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Drupal: A Guide For Managers

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Navigating the administrative backend of Drupal can be daunting.  Here are some helpful things to consider while managing a Drupal development project.

Clearing cache

Knowing how to clear cache on Drupal is critical. During the development phase, chances are you will be looking at the site as developers are working simultaneously. Clearing Drupal cache should be the first step in troubleshooting as changes such as theme or module changes might not take place immediately. The easiest way to clear cache from the administration menu is Administration > Configuration > Development > Performance > click on ‘Clear Cache’. If your site uses the admin menu module, a shortcut easily accessible at all times on the top menu bar. So the next time something doesn’t show up as expected, try clearing the cache first!

 

Basic Drupal terminology

A lot of scary words can be thrown around while describing project requirements and needs. In order to get a better understand of the inner workings of Drupal development, here are some common Drupal terms you should familiarize yourself to.

  1. Node – Pieces of content are known as nodes. They are stored in the database with an unique identifier known as a node ID.
  2. Content Type – Content types are the most basic categorization of nodes. A node’s content type defines what kind of node it will be. Each content type can be assigned a variety of fields and configuration settings. The default ones that Drupal ships with are “article” and “basic page”, but you can create your own as well.
  3. Field – Fields are the datasets that makes up a content type. They define the kind of information you want to be stored within each content type. For example, a Staff content type may consist of a First Name and Last Name fields, while an Article content type could have Body and Description fields.
  4. View – One of the most common way to display aggregate lists of data on the frontend is using the Views module. Views are very powerful as it can define what the end user sees through the use of specific fields, filters, and sorting criterias.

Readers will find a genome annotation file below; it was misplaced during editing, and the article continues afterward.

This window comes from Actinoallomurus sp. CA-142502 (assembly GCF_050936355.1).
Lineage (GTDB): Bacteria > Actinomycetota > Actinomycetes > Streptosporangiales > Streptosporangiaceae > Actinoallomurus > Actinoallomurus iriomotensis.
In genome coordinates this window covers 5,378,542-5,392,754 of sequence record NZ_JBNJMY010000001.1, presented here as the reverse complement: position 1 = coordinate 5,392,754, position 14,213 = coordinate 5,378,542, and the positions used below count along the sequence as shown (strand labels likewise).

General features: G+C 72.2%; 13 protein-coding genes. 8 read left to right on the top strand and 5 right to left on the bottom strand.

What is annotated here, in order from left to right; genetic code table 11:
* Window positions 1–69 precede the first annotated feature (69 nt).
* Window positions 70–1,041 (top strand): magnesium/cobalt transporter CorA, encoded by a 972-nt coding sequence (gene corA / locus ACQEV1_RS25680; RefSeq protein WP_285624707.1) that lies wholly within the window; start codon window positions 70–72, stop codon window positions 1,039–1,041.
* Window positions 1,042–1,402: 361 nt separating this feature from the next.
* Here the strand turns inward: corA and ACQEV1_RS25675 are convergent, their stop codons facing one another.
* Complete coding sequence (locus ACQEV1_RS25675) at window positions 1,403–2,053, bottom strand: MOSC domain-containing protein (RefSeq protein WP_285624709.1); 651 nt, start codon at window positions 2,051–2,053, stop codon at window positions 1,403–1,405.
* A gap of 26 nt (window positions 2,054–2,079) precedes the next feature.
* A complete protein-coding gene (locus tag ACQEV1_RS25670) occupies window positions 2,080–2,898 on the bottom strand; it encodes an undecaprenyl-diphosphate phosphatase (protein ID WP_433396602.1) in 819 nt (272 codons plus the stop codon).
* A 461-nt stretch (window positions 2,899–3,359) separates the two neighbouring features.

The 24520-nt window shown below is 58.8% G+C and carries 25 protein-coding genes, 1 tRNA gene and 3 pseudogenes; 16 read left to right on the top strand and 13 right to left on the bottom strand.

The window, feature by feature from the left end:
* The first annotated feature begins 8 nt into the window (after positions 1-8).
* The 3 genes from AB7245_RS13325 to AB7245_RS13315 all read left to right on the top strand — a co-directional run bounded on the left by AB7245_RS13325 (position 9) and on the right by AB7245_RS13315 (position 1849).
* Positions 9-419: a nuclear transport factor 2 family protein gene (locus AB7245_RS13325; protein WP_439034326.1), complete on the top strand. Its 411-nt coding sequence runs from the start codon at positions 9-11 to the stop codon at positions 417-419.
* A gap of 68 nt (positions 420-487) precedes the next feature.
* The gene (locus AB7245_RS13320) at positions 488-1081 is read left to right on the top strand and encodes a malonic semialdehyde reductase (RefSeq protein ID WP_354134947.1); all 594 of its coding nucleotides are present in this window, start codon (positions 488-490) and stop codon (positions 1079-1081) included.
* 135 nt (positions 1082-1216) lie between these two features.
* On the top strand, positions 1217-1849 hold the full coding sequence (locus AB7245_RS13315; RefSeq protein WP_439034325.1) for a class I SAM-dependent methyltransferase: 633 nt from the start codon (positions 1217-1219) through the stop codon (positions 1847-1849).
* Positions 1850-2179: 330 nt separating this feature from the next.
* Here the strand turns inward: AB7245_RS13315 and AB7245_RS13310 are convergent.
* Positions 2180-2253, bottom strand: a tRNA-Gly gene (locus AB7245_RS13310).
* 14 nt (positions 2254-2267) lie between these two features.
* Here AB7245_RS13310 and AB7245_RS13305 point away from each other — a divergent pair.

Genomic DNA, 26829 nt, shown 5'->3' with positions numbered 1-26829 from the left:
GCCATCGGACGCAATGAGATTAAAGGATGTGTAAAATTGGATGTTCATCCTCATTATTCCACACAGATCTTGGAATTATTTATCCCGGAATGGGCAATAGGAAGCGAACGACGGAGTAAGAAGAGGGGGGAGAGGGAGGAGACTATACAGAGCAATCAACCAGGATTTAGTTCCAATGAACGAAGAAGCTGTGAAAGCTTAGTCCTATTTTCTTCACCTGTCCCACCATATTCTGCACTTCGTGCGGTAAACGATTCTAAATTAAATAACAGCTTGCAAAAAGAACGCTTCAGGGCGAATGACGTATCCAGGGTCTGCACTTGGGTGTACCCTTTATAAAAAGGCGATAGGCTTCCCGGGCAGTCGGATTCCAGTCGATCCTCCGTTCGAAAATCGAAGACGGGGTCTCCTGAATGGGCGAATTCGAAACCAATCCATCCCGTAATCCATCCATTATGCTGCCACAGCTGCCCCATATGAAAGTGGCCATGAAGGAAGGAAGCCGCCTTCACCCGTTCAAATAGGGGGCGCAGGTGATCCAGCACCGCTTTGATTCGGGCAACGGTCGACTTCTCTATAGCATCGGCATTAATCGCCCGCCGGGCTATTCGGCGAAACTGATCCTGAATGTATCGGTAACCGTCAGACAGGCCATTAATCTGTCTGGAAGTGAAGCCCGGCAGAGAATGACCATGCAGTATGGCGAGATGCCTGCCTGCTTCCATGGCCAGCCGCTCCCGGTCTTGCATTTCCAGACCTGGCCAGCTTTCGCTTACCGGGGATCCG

5. Taxonomy – Taxonomy is the practice of classifying nodes through the use of keywords. A taxonomic structure consists of a vocabulary and its associated taxonomy Terms. A vocabulary is the overarching category made up of sets of terms to while taxonomy terms are the individual pieces.

 

Be aware of different user permission levels

Keep in mind that what you see while logged in might not reflect what other users might see. A lot of times when a client does not have access to something, it is most likely a permission problem. It is always helpful to have test accounts with various user roles so you can log into them and see exactly what other accounts are seeing.

Expecting manual configuration changes on production is risky
Things can become a bit sticky once a client is needing manual configuration changes made on production environment. If the right processes are not in place, the development environment can get out of sync very quickly. Always note the changes needed and make the changes to all the environments across the board so nothing gets lost. Another way is pulling the production database downstream periodically. You can also use the Features module to capture certain configuration changes so it is committed in the codebase (however, there are limitations to this module).

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